We would recommend not, unless absolutely necessary. It’s only on a very short-term basis, is prescribed and overseen by your GP or consultant, and the prescription is adhered to. Babies that are born to mothers with a Tramadol addiction will have to go through an opiate withdrawal themselves once born. Whatever you put into your body during pregnancy, is also absorbed by your unborn baby. Opiate withdrawal in babies is very unpleasant, distressing, and dangerous. Your baby, once born, will have to be extremely carefully monitored and is likely to be kept under close observation in hospital.
If you are pregnant and already have a Tramadol dependency, please seek help urgently. Addiction Helper facilitate inpatient medical detoxes for pregnant women with 24/7 nursing care and supervision to ensure that you and your baby remain safe throughout the detox process. We will do everything within our power to give you and your unborn child the best start possible to parenthood, drug free! Please call us now or chat to us LIVE, for a free assessment and advice on the best treatment options available for you and your unborn child.
My Tramadol Addiction Hell
Here is a testimony from one of Addiction Helper’s clients, who bravely called us and asked us for help for her Tramadol addiction last year. The individual concerned would prefer to remain unnamed, but kindly agreed to write about her experience in the hope it will help others come forward and ask for help:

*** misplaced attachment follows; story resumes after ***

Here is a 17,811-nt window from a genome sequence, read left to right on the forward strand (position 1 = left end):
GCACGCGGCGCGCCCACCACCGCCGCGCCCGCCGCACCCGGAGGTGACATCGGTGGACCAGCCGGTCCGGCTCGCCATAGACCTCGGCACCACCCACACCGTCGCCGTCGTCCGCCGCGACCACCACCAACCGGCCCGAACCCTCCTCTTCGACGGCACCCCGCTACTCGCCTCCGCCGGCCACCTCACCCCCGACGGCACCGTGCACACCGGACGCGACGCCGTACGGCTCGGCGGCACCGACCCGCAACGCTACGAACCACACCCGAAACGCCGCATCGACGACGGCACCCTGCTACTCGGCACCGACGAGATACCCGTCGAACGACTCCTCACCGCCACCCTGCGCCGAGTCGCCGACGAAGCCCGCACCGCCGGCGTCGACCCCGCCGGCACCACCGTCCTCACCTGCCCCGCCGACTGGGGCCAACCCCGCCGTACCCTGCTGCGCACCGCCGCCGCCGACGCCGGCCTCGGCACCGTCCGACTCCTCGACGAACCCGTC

“It all started with a slipped disc, the pain was excruciating; my GP prescribed me Tramadol, after other lesser pain killers were failing to have any effect. I was elated to find something that finally worked and helped to relieve the pain, but I also loved the woozy feeling, like feeling merrily drunk but still alert and in control. I started to abuse them, taking more than prescribed to gain a greater effect. I would lose days at a time binging on Tramadol, melting my problems and pain away. I kept this hidden from family and friends, and of course from my doctor. The thought of the prescription being stopped terrified me and I couldn’t get honest around it. I was buying Tramadol off street dealers, stealing them from my granddad’s medicine cabinet and buying them off the internet to avoid raising suspicion. I ended up, at my lowest point, stealing from my mum and dad and my brother to fund my habit when I had exhausted my savings….I had to have more! The more I took, the more I needed, to get the same woozy/euphoric effect. My days were consumed with thoughts and panic of how I could get more, I got incredibly anxious and panicky when my supplies were running low, which became more and more frequent. This started to have serious consequences, I was barely eating and stopped interacting with others, and I became so depressed and unmotivated and couldn’t see a way out. What started off as an innocent prescription had turned into an absolute living hell. I eventually cracked under the pressure and sobbed out the truth to my parents, I was backed into a corner financially and emotionally; I was completely broken and exhausted from my addiction. They had known for a long time something was wrong but due to my secrecy, dishonesty and defensiveness when prodded, they didn’t know exactly what was causing it. They assumed from my appearance and behaviours that I was using some sort of Class A drugs. I had lost my job also, due to extended periods of time off sick and poor performance whilst at work. My parents were shocked it was prescribed drugs I was abusing and assumed I had stopped them a long time before, but they were also relieved to know the truth; that was something tangible they could work with. Following a call to Addiction Helper, they were educated on the dangers of acute withdrawal and that this was a very common addiction. They booked me into rehab the following day; detox was hard, but so, so worth it! I haven’t looked back since and am very, very careful about what I take today. I know I am an addict today, my experience and the rehab staff taught me that. The rehab was amazing, they showed me a solution to stay clean from opiates a day at a time. Im slowly rebuilding my life and trust with my family, but my recovery is my main focus, if I don’t have that, I don’t have anything. If I hadn’t got the help, when I did, I really do think i would have taken my own life, Tramadol had eaten every part of my soul and destroyed the person I was and taken everything with it. I would warn anyone to be very careful and know all the facts, before seeking pain relief in any kind of opioid form”